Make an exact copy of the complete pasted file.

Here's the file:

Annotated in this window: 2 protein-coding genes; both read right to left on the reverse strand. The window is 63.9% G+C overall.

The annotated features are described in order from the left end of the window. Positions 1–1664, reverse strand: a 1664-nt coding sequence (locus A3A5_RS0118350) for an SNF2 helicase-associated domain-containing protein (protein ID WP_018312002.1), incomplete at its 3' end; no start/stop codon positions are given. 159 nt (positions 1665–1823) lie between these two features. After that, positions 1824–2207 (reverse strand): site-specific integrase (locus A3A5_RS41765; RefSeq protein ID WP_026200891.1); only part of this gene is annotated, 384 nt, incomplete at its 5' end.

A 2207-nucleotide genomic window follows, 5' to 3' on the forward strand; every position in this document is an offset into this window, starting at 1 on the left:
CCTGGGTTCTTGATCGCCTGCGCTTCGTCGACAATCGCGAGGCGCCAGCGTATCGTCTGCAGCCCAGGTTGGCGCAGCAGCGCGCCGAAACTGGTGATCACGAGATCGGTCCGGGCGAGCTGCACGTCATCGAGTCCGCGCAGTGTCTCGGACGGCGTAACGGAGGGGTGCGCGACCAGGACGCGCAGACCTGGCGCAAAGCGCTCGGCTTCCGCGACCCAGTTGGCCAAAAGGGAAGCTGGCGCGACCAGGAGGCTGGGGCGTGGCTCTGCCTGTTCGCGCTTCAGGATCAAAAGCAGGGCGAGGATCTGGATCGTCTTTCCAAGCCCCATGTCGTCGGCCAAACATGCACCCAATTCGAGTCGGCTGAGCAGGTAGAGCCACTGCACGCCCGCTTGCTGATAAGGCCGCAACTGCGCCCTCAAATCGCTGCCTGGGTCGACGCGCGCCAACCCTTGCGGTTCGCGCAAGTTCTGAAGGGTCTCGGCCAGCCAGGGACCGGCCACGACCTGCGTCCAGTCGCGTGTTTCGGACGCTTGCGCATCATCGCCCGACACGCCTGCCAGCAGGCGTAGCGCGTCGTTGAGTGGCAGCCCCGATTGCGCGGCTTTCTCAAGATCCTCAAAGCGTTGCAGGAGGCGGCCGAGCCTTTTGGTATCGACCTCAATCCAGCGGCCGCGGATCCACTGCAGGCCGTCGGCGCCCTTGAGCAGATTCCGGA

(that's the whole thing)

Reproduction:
Annotated in this window: 2 protein-coding genes; both read right to left on the reverse strand. The window is 63.9% G+C overall.

The annotated features are described in order from the left end of the window. Positions 1–1664, reverse strand: a 1664-nt coding sequence (locus A3A5_RS0118350) for an SNF2 helicase-associated domain-containing protein (protein ID WP_018312002.1), incomplete at its 3' end; no start/stop codon positions are given. 159 nt (positions 1665–1823) lie between these two features. After that, positions 1824–2207 (reverse strand): site-specific integrase (locus A3A5_RS41765; RefSeq protein ID WP_026200891.1); only part of this gene is annotated, 384 nt, incomplete at its 5' end.

A 2207-nucleotide genomic window follows, 5' to 3' on the forward strand; every position in this document is an offset into this window, starting at 1 on the left:
CCTGGGTTCTTGATCGCCTGCGCTTCGTCGACAATCGCGAGGCGCCAGCGTATCGTCTGCAGCCCAGGTTGGCGCAGCAGCGCGCCGAAACTGGTGATCACGAGATCGGTCCGGGCGAGCTGCACGTCATCGAGTCCGCGCAGTGTCTCGGACGGCGTAACGGAGGGGTGCGCGACCAGGACGCGCAGACCTGGCGCAAAGCGCTCGGCTTCCGCGACCCAGTTGGCCAAAAGGGAAGCTGGCGCGACCAGGAGGCTGGGGCGTGGCTCTGCCTGTTCGCGCTTCAGGATCAAAAGCAGGGCGAGGATCTGGATCGTCTTTCCAAGCCCCATGTCGTCGGCCAAACATGCACCCAATTCGAGTCGGCTGAGCAGGTAGAGCCACTGCACGCCCGCTTGCTGATAAGGCCGCAACTGCGCCCTCAAATCGCTGCCTGGGTCGACGCGCGCCAACCCTTGCGGTTCGCGCAAGTTCTGAAGGGTCTCGGCCAGCCAGGGACCGGCCACGACCTGCGTCCAGTCGCGTGTTTCGGACGCTTGCGCATCATCGCCCGACACGCCTGCCAGCAGGCGTAGCGCGTCGTTGAGTGGCAGCCCCGATTGCGCGGCTTTCTCAAGATCCTCAAAGCGTTGCAGGAGGCGGCCGAGCCTTTTGGTATCGACCTCAATCCAGCGGCCGCGGATCCACTGCAGGCCGTCGGCGCCCTTGAGCAGATTCCGGA